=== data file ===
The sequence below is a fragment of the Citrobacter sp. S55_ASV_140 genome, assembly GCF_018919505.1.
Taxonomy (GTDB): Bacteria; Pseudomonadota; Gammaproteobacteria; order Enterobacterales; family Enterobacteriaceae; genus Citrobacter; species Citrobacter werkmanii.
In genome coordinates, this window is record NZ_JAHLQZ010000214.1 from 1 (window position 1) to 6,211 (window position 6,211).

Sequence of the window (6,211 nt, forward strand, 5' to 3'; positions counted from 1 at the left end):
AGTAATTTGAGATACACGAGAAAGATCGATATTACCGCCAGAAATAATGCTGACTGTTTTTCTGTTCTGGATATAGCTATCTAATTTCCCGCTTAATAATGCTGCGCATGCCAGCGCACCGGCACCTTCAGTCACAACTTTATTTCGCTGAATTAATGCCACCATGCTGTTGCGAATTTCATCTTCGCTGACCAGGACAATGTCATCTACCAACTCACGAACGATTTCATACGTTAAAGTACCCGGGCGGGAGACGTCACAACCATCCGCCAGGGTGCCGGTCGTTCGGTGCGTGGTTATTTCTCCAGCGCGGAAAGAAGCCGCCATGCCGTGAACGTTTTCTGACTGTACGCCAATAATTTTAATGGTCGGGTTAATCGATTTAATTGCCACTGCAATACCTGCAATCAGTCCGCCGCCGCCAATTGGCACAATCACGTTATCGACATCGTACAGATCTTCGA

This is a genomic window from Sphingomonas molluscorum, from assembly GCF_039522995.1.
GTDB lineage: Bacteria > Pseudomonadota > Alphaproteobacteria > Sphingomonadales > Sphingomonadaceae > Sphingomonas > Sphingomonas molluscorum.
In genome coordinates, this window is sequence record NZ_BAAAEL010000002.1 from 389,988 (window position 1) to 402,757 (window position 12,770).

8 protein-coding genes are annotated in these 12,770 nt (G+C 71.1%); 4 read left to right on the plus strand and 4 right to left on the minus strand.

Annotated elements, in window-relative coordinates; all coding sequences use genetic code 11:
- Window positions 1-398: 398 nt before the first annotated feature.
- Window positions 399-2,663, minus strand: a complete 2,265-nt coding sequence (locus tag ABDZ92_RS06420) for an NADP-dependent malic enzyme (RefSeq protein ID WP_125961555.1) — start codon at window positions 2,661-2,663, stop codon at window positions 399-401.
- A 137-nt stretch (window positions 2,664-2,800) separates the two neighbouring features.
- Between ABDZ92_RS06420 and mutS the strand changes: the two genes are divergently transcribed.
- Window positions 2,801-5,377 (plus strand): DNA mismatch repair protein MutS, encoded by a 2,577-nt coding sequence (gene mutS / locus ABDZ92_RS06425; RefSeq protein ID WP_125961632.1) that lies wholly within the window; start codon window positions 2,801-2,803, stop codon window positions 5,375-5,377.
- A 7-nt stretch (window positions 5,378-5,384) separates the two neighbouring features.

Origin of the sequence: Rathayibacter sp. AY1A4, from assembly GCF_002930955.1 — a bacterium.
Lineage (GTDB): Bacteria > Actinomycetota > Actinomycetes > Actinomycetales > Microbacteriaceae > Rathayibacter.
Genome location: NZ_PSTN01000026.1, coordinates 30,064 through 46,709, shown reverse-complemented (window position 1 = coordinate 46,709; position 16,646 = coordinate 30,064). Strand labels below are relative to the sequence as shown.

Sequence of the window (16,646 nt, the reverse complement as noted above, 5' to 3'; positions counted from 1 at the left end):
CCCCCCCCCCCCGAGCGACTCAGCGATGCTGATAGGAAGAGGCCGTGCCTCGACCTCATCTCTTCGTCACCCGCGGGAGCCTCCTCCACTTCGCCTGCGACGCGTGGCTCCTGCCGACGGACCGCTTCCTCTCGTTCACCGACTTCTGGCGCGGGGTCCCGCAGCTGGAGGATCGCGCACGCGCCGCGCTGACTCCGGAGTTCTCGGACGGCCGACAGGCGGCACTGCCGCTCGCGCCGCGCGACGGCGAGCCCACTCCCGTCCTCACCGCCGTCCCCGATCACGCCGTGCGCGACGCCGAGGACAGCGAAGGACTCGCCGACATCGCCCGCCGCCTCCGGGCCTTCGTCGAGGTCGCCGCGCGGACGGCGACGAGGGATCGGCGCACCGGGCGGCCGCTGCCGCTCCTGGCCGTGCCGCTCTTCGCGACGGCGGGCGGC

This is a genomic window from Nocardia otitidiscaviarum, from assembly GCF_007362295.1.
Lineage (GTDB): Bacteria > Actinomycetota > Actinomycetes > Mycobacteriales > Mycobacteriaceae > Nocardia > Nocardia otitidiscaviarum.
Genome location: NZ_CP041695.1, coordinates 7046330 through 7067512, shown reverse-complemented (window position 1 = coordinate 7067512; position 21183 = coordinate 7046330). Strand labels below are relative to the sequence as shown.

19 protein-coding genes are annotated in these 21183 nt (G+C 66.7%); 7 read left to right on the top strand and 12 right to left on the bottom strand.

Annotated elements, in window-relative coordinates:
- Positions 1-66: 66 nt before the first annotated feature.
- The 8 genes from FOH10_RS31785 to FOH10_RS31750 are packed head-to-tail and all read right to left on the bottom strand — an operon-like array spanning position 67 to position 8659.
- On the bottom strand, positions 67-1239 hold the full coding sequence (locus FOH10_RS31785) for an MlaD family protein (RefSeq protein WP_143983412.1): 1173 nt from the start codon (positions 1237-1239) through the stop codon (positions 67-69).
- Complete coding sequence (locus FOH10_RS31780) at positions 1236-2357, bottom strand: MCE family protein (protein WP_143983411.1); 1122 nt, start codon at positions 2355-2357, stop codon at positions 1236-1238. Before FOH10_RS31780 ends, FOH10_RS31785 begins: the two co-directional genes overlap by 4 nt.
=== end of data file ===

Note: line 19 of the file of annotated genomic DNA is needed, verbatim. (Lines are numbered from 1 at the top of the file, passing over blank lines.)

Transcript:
Genome location: NZ_PSTN01000026.1, coordinates 30,064 through 46,709, shown reverse-complemented (window position 1 = coordinate 46,709; position 16,646 = coordinate 30,064). Strand labels below are relative to the sequence as shown.